Every homesteading family should have a flock of guineas – even though they will never eat them or a single one of their eggs. Guineas are the junkyard dog of the poultry world. They will not only protect the flock of meat chickens, ducks, and turkeys, but pull double duty eat bugs and ticks that want to dine on garden planted to feed the family or take to market.
Raising Guineas To Protect The Rest Of Your Poultry
Guineas are the most low-cost and low-maintenance breed of poultry in existence. Except during the harsh months of winter, you will likely never have to spend a cent on feed for the free-ranging flock. From sun up until sun down guineas wander around the homestead plucking all the spiders, ticks, locusts, beetles, wasps, flies, tadpoles, frogs, worms, snakes, potato beetles, snails, and even cockroaches they can find.
Endeared By Farmers
Come night time, the real hunt begins for the flock of guineas. They just love to attack mink – the number one killer of poultry flocks. When guineas discover a mink, or any predator, near their living area, they carry on something loud and fierce. A guinea flock will even take on rattlesnake or a copperhead, which has endeared them to ranchers across the country.
Many farmers refer to guineas as sacrificial lambs. The old timers did not place such a label on the unusual members of the poultry family to be cruel or cold-hearted, they were merely being brutally honest. When you invest in starting a flock of guineas, losing some – perhaps even many, is a downright given. But, what you won’t lose, are your meat chickens and ducks, breeding pairs of the same, and laying hens.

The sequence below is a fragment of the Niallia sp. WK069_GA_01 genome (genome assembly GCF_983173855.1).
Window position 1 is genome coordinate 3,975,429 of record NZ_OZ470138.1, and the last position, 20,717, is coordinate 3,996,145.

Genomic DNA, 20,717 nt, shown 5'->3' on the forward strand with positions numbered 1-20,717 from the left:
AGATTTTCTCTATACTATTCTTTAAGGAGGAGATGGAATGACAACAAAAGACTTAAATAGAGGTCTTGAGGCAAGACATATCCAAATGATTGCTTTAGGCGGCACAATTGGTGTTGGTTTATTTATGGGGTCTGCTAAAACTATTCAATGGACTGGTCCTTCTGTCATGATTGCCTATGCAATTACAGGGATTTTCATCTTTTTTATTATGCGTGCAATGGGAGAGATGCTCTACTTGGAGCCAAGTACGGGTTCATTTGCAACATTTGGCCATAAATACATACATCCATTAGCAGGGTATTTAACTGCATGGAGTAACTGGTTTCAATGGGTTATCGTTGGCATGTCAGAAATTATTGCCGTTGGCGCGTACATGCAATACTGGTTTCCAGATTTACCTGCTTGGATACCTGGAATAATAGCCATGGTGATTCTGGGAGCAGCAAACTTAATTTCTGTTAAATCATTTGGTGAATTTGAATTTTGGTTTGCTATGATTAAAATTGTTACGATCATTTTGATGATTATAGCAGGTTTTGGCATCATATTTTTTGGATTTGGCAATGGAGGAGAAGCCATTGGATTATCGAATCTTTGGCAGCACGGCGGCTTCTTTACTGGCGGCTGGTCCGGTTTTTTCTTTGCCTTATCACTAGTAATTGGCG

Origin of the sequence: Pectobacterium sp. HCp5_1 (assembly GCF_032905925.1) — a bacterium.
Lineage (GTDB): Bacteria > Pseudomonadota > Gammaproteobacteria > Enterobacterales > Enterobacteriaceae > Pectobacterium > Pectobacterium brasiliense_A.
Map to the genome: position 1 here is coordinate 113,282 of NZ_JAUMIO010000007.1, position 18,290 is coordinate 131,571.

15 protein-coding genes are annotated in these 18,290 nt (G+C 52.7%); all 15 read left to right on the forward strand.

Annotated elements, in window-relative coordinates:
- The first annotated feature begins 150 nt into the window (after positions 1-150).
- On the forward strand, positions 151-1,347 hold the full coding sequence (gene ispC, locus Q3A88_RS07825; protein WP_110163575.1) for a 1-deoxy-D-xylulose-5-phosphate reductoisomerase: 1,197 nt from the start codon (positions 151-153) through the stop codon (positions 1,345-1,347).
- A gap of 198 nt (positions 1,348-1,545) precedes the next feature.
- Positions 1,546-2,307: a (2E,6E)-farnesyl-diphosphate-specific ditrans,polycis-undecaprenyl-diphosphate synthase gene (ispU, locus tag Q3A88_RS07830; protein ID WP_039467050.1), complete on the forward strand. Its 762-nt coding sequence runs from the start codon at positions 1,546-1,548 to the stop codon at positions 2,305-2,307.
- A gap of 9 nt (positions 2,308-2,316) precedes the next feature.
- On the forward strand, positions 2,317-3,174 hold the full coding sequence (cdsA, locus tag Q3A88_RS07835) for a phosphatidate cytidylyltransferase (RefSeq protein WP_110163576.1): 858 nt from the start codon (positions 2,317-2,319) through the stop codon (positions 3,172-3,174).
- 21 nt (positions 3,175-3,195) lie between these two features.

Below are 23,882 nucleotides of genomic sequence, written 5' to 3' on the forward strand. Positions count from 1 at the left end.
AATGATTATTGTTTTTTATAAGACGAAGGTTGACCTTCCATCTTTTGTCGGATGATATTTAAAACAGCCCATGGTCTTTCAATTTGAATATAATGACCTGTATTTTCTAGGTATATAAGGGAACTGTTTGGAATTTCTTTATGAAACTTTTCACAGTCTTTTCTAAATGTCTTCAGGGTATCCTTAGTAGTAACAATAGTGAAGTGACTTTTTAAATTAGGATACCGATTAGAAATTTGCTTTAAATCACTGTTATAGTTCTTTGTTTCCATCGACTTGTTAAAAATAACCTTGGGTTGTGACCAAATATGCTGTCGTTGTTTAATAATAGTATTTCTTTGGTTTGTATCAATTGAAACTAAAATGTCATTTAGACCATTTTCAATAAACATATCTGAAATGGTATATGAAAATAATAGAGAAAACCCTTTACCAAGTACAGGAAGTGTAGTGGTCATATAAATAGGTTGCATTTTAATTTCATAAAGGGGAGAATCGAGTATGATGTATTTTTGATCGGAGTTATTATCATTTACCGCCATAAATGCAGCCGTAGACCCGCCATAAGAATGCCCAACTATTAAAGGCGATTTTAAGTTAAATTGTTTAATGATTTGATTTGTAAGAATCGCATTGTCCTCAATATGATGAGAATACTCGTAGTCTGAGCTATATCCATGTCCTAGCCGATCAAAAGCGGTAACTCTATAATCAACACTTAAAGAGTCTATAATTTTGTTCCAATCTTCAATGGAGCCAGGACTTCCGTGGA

My Little Assassins
I prefer to refer to my flock of guineas as “my little assassins.” That is truly what they are after all. Nothing short of a fox, wild boar, or hawk willingly come back twice when faced with an angry flock of guineas. Even if your chicken coop is several acres away from the house, you WILL hear them when they get excited over finding a snake – think free big juicy steak to properly gauge a comparable human level of excitement. When you hear loud whistling, chirping, and clicking, the guinea flock has found something significant approaching them and/or the chicken coop.
Guineas do not live in the chicken coop with the rest of the flock, but should be trained from the time the hatchlings are old enough to leave a brooder that the coop and run are their home base. Guineas roost in trees much like turkeys but should be provided a shelter of some type to get into during extremely poor weather. A three-sided hutch or shed will suit them just fine – especially if it faces south to help them stay as warm as possible.
My brooder doubles as transitional housing for guinea hatchlings. Once they are old enough to go outside I put them in their former wood, chicken wire, and hardware cloth enclosure and sit it next to the coop. Guineas are smaller than typical farm poultry and can be squished by them or relentlessly pecked if intermingled.
The various flocks get to know each other this way and the guineas learn where their home base and protectees are located and will most often never stray too far away from the coop unless hunting for food and roost in nearby trees at night.
The keets (young guineas or hatchlings) remain in their new enclosure until they are keets at least one month old, but typically two months old. Letting them free-range too soon will quickly zap the numbers of your flock, unless older guineas are also present to teach and help protect them. While the keets are in their outdoor enclosure I let them out in the late afternoon every day for at least a few hours even though their temporary habitat is spacious.
Guineas require a substantial amount of exercise for both their physical and mental well-being. Being “cooped up” tends to make them very testy. Lure them back before the sun sets with the shake of a feed bucket or a treat. This helps to train them to come back to the same area near the duck and chicken coop at nightfall to protect your meat and egg flock. They can snack on anything that is also safe for chicks and ducklings, but millet seems to be their favorite treat. Packages of millet run only a couple of dollars and are readily available in the bird section of the pet store. Simply plant the remains of a millet stick onto the compost pile and soon you will be growing your own guinea treats.